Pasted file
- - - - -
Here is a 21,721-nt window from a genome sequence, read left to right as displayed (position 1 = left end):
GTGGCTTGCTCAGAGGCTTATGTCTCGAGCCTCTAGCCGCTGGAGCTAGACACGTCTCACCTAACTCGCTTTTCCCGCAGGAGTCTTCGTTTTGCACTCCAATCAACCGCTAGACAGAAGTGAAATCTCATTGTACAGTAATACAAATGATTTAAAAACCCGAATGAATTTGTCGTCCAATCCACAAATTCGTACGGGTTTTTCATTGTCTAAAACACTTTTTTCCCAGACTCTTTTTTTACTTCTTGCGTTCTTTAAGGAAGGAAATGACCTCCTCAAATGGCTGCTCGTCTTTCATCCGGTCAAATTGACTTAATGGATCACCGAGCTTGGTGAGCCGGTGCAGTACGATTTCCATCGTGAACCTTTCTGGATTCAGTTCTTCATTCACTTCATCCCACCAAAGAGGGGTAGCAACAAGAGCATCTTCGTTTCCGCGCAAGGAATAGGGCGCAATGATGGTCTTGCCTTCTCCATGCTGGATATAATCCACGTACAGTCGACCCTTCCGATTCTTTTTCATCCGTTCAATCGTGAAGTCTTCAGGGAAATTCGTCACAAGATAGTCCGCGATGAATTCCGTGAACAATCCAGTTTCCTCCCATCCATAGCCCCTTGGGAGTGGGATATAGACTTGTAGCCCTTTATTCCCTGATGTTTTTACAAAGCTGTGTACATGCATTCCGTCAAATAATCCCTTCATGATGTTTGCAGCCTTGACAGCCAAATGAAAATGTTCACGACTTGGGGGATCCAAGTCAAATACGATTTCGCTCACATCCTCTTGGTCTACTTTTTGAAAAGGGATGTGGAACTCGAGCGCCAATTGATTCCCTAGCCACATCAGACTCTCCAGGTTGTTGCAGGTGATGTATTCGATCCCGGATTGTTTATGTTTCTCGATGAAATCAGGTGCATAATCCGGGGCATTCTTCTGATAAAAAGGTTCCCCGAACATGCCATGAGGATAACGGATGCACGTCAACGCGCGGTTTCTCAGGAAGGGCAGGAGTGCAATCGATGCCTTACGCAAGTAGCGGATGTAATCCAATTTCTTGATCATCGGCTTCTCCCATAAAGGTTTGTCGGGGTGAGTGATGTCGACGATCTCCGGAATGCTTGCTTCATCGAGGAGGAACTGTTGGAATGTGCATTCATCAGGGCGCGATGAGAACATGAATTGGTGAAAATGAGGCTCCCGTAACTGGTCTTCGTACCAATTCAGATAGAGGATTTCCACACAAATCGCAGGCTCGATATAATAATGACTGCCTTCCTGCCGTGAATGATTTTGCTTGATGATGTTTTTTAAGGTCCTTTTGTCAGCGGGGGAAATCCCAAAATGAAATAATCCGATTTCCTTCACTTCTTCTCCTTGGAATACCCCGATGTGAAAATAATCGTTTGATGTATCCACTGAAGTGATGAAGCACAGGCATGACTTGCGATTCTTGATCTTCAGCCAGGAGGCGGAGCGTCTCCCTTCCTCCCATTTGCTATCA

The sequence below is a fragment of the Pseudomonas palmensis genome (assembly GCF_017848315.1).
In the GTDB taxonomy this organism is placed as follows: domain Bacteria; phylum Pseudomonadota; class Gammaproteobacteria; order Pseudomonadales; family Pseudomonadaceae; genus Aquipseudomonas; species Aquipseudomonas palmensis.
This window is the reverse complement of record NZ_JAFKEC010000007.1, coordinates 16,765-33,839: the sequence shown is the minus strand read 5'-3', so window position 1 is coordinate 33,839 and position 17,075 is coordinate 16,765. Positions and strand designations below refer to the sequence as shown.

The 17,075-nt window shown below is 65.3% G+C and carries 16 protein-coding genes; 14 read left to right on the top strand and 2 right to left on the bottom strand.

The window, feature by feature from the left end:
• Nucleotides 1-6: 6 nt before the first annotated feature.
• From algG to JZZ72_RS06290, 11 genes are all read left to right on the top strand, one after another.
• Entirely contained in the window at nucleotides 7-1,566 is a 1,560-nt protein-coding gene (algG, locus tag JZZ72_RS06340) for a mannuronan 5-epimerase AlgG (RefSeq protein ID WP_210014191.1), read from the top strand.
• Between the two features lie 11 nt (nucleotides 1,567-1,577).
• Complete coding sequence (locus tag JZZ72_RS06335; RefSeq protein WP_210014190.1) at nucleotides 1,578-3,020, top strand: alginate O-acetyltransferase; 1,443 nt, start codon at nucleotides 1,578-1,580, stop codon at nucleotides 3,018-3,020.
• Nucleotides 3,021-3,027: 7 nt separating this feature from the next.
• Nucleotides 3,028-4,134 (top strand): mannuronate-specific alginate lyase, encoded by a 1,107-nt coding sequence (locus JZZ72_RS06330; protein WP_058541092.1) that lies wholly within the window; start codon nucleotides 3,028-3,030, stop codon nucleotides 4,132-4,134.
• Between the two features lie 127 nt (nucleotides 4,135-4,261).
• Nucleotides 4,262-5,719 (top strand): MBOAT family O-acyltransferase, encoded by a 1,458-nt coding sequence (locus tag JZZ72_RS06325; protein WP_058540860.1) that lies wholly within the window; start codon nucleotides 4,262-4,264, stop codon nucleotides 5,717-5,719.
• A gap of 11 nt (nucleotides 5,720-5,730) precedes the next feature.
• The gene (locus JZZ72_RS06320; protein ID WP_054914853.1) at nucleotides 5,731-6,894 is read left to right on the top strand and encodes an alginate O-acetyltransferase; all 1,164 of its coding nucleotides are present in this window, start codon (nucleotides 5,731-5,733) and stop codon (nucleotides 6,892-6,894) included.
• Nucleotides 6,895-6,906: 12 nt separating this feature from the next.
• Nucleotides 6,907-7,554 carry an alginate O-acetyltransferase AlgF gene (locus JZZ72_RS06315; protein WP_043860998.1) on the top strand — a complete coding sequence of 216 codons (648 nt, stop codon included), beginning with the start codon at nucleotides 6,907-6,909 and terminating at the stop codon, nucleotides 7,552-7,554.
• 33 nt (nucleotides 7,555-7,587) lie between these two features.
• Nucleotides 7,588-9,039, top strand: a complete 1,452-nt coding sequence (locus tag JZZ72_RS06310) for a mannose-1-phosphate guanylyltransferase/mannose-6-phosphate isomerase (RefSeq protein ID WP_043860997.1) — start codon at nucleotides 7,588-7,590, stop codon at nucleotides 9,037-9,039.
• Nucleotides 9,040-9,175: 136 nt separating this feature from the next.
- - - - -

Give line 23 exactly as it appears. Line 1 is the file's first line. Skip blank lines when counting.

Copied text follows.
• Nucleotides 9,040-9,175: 136 nt separating this feature from the next.